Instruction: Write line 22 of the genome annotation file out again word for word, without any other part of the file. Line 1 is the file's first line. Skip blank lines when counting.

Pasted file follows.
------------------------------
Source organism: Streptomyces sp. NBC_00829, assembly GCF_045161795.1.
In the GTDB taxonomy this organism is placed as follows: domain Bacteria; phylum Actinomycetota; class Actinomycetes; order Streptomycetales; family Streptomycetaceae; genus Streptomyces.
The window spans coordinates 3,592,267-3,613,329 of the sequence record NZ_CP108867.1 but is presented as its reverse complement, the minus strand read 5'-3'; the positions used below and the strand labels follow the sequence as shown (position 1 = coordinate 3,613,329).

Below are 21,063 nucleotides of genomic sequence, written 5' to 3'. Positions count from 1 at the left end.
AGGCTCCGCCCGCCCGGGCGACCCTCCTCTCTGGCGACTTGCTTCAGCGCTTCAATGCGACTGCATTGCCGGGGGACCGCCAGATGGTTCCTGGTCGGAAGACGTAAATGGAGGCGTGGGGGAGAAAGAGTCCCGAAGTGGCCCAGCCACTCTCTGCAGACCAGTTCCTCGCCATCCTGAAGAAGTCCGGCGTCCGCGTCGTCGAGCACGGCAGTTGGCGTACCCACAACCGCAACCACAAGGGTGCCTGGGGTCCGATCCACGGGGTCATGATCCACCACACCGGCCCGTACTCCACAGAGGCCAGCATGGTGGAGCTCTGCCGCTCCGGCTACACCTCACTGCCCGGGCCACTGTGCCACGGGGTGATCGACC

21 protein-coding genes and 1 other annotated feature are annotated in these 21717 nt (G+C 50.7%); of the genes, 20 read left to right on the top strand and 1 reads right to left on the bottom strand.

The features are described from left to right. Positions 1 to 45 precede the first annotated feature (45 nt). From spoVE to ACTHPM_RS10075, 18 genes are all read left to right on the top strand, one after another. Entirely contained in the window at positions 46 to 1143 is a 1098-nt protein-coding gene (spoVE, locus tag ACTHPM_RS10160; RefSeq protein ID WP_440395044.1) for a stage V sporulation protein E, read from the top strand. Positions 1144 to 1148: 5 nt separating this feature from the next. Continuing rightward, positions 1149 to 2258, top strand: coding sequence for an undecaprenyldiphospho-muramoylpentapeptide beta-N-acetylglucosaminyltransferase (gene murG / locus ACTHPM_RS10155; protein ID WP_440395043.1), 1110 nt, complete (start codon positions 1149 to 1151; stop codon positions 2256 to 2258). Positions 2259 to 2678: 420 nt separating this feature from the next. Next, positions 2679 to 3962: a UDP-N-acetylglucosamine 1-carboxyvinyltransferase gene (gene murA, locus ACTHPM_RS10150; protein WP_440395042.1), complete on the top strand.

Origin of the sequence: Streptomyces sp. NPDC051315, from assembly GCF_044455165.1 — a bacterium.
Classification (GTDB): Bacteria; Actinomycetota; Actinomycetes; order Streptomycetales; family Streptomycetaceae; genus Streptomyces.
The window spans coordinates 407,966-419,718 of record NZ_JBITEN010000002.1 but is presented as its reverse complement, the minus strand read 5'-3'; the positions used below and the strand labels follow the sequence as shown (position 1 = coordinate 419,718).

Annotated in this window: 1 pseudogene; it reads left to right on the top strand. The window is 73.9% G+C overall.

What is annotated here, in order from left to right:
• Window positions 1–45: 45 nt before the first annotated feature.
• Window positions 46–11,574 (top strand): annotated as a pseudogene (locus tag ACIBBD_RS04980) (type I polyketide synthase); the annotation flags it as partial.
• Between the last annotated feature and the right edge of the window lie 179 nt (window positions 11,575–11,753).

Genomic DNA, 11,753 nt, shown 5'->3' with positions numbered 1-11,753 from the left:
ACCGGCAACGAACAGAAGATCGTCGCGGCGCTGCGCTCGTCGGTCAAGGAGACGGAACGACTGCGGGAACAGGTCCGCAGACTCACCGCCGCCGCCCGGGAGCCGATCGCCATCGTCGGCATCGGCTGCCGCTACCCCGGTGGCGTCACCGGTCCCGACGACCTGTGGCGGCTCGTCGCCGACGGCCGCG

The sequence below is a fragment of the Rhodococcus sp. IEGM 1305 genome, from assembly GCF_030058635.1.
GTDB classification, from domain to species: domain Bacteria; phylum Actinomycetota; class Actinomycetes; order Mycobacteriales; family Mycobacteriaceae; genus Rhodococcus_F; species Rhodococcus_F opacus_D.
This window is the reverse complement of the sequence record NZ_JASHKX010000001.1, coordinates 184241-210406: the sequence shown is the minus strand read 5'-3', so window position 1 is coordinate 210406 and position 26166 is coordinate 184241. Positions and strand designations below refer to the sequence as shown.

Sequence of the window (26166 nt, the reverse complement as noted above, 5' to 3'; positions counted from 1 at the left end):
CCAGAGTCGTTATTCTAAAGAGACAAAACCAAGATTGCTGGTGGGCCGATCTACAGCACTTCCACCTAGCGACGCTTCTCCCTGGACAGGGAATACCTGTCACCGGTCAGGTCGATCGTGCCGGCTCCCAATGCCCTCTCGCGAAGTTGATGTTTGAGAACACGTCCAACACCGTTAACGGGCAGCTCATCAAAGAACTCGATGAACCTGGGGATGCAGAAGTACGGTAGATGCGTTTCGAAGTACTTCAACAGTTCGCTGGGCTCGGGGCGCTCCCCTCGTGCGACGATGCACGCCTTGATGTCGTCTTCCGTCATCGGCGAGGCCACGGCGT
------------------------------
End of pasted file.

CCAGAGTCGTTATTCTAAAGAGACAAAACCAAGATTGCTGGTGGGCCGATCTACAGCACTTCCACCTAGCGACGCTTCTCCCTGGACAGGGAATACCTGTCACCGGTCAGGTCGATCGTGCCGGCTCCCAATGCCCTCTCGCGAAGTTGATGTTTGAGAACACGTCCAACACCGTTAACGGGCAGCTCATCAAAGAACTCGATGAACCTGGGGATGCAGAAGTACGGTAGATGCGTTTCGAAGTACTTCAACAGTTCGCTGGGCTCGGGGCGCTCCCCTCGTGCGACGATGCACGCCTTGATGTCGTCTTCCGTCATCGGCGAGGCCACGGCGT